- The London Mayor said people with minor fractures should call a cab
- Remarks come amid growing pressure on accident and emergency wards
- Emergency call-outs in the capital are already 16% higher than last year
Boris Johnson has urged people to take a taxi to hospital – instead of calling an ambulance.
The London Mayor said those with minor fractures or sprains should take themselves to A&E to keep ambulances for emergencies.
Mr Johnson’s remarks come amid growing pressure on accident and emergency wards even before the expected surge of alcohol-fuelled injuries over Christmas and New Year.
London Mayor Boris Johnson said people with minor fractures or sprains should take themselves to A&E to keep ambulances for emergencies
The London mayor told the Evening Standard: ‘The message is simple – celebrate responsibly and only call an ambulance in a genuine emergency.’
Emergency call-outs in the capital are already 16 per cent higher this month than in December 2013.
Some ambulances are being held up waiting to offload sick patients at overstretched A&Es, which are struggling to cope with the increasing number of people dialling 999 for help rather than waiting to see their family doctor.
Mr Johnson said: ‘The London Ambulance Service is doing an incredible job responding to Londoners at an increasingly busy time of year.
‘That demand puts huge pressure on the men and women in the front line, emergency service operators, paramedics, ambulance technicians, police officers, firefighters and staff on our public transport network.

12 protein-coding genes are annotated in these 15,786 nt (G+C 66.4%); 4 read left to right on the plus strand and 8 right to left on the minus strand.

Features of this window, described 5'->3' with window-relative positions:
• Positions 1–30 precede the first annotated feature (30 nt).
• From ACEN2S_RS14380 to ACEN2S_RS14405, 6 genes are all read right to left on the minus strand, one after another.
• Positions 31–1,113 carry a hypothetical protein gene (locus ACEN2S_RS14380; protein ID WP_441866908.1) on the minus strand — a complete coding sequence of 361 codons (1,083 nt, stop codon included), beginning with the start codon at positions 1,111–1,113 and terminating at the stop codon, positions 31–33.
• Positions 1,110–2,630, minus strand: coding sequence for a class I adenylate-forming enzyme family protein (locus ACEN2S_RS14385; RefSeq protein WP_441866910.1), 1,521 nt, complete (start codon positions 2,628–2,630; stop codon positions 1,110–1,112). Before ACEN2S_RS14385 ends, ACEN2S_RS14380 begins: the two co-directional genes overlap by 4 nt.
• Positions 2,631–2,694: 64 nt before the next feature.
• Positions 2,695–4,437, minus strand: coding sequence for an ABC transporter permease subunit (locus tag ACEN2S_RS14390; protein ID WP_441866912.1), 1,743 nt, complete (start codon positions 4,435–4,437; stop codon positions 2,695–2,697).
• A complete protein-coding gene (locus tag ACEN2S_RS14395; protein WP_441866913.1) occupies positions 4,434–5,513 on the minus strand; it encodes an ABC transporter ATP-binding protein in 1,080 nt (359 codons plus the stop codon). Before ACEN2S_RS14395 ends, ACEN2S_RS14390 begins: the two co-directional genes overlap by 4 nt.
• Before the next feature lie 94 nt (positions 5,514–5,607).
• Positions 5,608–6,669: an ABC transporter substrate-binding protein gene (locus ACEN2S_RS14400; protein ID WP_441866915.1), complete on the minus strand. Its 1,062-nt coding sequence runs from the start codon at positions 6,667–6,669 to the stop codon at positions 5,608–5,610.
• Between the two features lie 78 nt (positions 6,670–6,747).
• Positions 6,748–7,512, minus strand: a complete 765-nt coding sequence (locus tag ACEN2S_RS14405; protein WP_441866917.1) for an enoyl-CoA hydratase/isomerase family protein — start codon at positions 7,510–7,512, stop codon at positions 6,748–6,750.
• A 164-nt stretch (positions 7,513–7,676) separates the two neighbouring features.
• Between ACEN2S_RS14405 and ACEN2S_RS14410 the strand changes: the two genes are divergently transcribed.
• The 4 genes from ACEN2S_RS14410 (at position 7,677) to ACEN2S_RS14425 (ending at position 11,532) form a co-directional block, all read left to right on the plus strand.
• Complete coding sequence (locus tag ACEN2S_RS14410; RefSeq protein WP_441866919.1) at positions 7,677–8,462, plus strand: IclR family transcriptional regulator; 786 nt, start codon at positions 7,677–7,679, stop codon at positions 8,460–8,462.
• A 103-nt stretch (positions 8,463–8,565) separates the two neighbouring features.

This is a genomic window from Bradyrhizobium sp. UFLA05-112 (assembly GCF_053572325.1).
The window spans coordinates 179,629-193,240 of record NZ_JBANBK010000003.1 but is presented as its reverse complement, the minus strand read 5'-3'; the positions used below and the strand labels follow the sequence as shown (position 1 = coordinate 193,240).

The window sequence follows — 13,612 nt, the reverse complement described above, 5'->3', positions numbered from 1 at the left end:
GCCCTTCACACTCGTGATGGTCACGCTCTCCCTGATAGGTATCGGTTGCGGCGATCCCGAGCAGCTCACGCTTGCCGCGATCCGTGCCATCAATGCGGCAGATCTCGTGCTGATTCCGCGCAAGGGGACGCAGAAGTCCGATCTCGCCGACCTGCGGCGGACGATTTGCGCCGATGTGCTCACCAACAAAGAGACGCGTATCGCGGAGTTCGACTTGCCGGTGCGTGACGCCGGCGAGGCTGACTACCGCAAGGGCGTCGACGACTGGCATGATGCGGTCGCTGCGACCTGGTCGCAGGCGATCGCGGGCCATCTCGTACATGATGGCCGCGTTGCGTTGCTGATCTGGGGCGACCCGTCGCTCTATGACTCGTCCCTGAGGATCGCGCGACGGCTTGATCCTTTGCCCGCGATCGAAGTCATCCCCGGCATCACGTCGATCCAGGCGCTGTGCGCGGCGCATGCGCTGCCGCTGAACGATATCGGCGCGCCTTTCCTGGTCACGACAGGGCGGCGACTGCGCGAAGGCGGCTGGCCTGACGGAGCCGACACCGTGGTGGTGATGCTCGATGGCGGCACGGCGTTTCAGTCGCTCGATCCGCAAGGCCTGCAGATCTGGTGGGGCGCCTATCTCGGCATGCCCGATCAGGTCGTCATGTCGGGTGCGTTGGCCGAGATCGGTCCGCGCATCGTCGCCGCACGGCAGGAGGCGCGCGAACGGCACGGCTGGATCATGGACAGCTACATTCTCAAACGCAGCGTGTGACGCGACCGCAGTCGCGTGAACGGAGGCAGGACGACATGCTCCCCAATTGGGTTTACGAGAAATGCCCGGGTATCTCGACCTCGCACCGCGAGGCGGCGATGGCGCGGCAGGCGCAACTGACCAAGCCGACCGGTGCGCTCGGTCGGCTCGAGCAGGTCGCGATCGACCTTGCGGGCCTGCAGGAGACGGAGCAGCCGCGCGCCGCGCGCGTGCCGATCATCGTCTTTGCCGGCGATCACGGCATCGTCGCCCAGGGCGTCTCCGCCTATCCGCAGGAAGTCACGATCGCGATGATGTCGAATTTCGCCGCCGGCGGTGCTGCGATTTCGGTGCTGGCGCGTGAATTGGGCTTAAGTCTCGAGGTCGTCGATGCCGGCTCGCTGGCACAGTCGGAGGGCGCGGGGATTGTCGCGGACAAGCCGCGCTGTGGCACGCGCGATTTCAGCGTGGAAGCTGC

‘Over the festive period and across the winter I know the public will heed the emergency services calls for restraint when it comes to calling an ambulance.’
Labour said Mr Johnson’s call reflected an underlying crisis in the NHS.
Shadow health secretary Andy Burnham said: ‘People should be responsible but London’s ambulance service needs more help than this from senior Tories.
‘This is a crisis of their making and it is no good trying to blame the public.
‘All year, ambulances in the capital have failed to get to the most critical calls in time and the service is struggling without enough paramedics.’
Mr Burnham’s remarks come amid warnings A&E departments face being overwhelmed at Christmas by lonely, elderly people, Britain’s most senior casualty doctor said last night.
The warning from Professor Keith Willett came as Care Minister Norman Lamb urged Britons to care for isolated neighbours to prevent the UK becoming a ‘neglectful society’.
Professor Willett, the director for acute care for NHS England, said the impact of loneliness on older people could cause a major spike in admissions to A&E.
Studies show sick people left alone over the festive period are more likely to go to casualty with worse problems. He urged any who are ill to call their pharmacist, GP or the NHS 111 helpline for advice, adding: ‘Don’t end up in A&E please.’
A&E departments are in crisis. Fewer than 90 per cent of patients were seen within four hours at casualty in the week up to December 14 – the worst week on record.
Last night, the charity Age UK warned that nearly 400,000 people aged at least 65 were worried about being lonely this Christmas. In England, 51 per cent of all people over 75 live alone and 5million older people say the television is their main companion.
Recent town hall cuts mean more councils are only sending carers round for 15-minute visits, even though this is often a pensioner’s only contact in a week.
Research shows loneliness and social isolation are harmful to physical health. Studies indicate that lack of social connections is as likely to cause early death as smoking 15 cigarettes a day.
Source: Daily Mail